How Little League Could Improve the “User Experience”: 12 Tips

Someday when my son is lying on his shrink’s couch recounting the many ways I’ve screwed up his parenting, I will point to this blog as proof positive that I actually attended some of his Little League games. How else would I have snapped this photo? Attending these games is typically Dave’s duty, but since he’s out of town, I’m stepping up to the plate (see what I did there?). I pray this Little League season ends before his San Antonio trip next weekend!

75, partly sunny, and a mild breeze– the only perfect weather Little League game of this season.

All of you User Experience (UX) experts out there, please apply your mad skills to improving Little League for the parents. The Sister Wives crack up at my total lack of interest in children’s sporting and performance events (but if Jack were playing indoor tennis or volleyball, this would be different) but as of today, my sports ennui is bordering on sheer hatred.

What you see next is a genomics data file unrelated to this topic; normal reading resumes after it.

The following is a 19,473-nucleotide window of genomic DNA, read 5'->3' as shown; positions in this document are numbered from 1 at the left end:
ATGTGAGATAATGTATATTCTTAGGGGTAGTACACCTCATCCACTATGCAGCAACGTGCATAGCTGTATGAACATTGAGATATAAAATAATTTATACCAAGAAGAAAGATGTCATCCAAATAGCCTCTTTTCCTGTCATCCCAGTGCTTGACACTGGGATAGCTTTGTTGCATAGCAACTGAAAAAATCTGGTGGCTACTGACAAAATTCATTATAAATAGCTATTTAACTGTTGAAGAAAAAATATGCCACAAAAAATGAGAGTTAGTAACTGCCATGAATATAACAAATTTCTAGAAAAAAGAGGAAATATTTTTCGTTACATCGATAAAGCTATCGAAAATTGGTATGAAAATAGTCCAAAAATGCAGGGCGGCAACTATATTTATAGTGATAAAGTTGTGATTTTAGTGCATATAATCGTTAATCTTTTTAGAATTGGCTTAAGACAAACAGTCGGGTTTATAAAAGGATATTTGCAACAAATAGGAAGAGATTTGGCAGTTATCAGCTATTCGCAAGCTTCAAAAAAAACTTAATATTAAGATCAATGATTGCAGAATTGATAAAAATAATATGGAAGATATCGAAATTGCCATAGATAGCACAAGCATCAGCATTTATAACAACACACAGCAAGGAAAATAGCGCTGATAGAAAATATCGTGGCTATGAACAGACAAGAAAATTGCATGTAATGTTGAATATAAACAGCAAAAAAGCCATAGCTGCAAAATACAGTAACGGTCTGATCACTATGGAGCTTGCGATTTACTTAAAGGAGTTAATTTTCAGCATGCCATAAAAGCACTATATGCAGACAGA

This morning’s Chicagoland shit show–a Little League game in 48-degree weather with pouring rain–was the final nail in my sports attendee coffin. There is no good reason, in my mind, to make parents and their children suffer like that. For those of us with hypothyroidism, that is, the majority of us living in the “goiter belt,” recovering from being over-chilled takes forever.

As I sat there fuming–for the 10 minutes I lasted on the cold, aluminum bleacher bench before retreating to the car and watching the game through binoculars–ach, who am I kidding? I don’t own binoculars. Anyhow, as I sat there fuming and attempting to text my displeasure to the Sister Wives and my friend Lisa with my 1 bar of AT&T signal, I began compiling a list of ways we could all improve the UX, from my perspective. Your results may vary. Soccer and lacrosse parents, feel free to borrow.

  1. Games should only occur on days when it is partially sunny and 75 with a slight breeze, and never on Mother’s Day or other holidays. And they should be scheduled for after 10 a.m., within 5 minutes of home.